Interview with Sophie in't Veld, vice-chair of EP Committee on Civil Liberties
EU-US PNR agreement particularly "disappointing"
By Manon Malhère | Monday 14 November 2011
The new agreement just initialled by the United States and the European Commission on the transfer of passenger data (PNR, or passenger name record) is particularly disappointing, Dutch rapporteur Sophie in-t Veld (ALDE) toldEuropolitics
upon reading the text for the first time.
The Commission sees the new text as "a major improvement over the existing agreement," commented Michele Cercone, spokesman for Home Affairs Commissioner Cecilia Malmström, on 10 November. The MEP finds that it does not contain any real advances and needs to be clarified in many areas.
Globally speaking, how would you assess this draft agreement?
I am going to hold my definitive judgement until I have had the opinion of the legal experts. But the one thing that I can say for sure is that it is not unambiguous, it is not clear, it is not the solid agreement that we would have wanted. Maybe at the end the legal experts would say that it can be considered to be in line with the data protection criteria. I do not know about that. But it is not clear in my first initial assessment. You know, we always say that we have shared values across the Atlantic and that we have the same objectives. That has not become clear. But I am very disappointed that in the negotiations with our closest ally we are unable to come up with something that is is in line with EU legislation. I find this disappointing. If this is the result of negotiations with our closest ally then what are we going to achieve with other countries? It should not have to be like this, and that is really disappointing.
The draft agreement specifies a data storage period of ten years (serious transnational crime) and 15 years (terrorism), according to the Commission. What are your views on this?
It is an important element and we have to take a very close look at this since there are still open questions. First of all, it is not clear how and when this differentiation should be achieved. Furthermore, it turns out the data will be stored indefinitely and not only for 15 years, but they will be irreversibly anonymised after these 15 years. However, is not specified how they will be anonymised. We need to talk about that because these terms are much harsher than those laid down in the agreement with Australia.
The Commission indicates that the PNR data will be masked out after six months. What does that mean exactly?
That means that data can only be re-personalised by people with special access rights. In other words, it is a “reversible de-personalisation”.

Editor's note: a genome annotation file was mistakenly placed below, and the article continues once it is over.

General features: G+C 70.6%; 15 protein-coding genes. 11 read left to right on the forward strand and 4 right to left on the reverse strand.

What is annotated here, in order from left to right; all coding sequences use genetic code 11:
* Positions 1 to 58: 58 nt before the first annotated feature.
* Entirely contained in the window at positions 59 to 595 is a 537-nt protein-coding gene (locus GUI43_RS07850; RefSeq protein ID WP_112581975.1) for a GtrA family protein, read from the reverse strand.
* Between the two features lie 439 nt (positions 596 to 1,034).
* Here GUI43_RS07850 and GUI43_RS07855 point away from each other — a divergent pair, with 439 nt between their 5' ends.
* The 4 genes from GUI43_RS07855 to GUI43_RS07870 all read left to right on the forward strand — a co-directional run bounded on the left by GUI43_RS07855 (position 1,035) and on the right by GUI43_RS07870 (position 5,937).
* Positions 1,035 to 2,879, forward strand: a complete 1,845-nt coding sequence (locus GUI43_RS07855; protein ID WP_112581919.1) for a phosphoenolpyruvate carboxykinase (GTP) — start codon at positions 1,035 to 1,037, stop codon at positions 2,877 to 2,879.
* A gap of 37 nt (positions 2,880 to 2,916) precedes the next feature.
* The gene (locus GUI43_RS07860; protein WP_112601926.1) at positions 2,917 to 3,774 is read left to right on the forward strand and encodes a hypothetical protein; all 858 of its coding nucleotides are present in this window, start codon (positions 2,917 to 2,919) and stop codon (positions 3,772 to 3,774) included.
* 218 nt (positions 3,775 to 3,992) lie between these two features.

Do you agree that the purposes for data use are still too broad?
Here, again, the proposal is unclear. The two main purposes that the European Parliament considers to be justified, mainly the fight against terrorism and the fight against transnational crime, are now pretty well defined. But the agreement contains clauses that may allow for other uses of PNR data, like controlling borders or other unspecified purposes. That means that the purposes are not limited as we had requested. That would mean that it is not in line with the criteria chosen by the European Parliament. But again, I am not going to make any final statement until we have a conclusive assessment by legal experts.
Is there any improvement concerning the question of judicial redress for EU citizens?
As far as I can see, nothing has changed compared to the previous agreement. So that would mean that although European citizens always have the right to go to court in the United States, we understand that they cannot go to court on the basis of the Privacy Act.
Can the EP veto this agreement?
I do not much like the word veto but it is true that the agreement can only be concluded with the approval or the consent rather of the European Parliament.
Following the 11 September 2001 terrorist attacks against the United States, Congress adopted measures obliging airlines to transfer passenger name records (PNR) to the US Customs and Border Protection office. Airlines find themselves in a situation of legal uncertainty because Article 25 of Directive 95/46/EC on data protection prohibits any data transfer to non-EU states that do not offer an adequate level of data protection
May 2004: First EU-US PRN agreement adopted (first pillar). The EP does not have a right of consultation and brings an action for annulment before the EU Court of Justice against the Commission and the Council. The court rules in the EP's favour
July 2007:A new EU-US PNR agreement is adopted (third pillar) and continues to be applied provisionally. Certain member states have not ratified it as of the entry into force of the Lisbon Treaty, which gives the EP a right of assent
May 2010: MEPs decide to make their approval of the agreement contingent on the adoption of a PNR package that provides for renegotiation of the PNR agreements with the United States, Australia and Canada
December 2010: The Justice and Home Affairs Council gives the Commission a mandate to negotiate these three agreements
October 2011:The EP approves the EU-Australia PNR agreement
November 2011: New PNR agreement is initialled by the Commission and the United States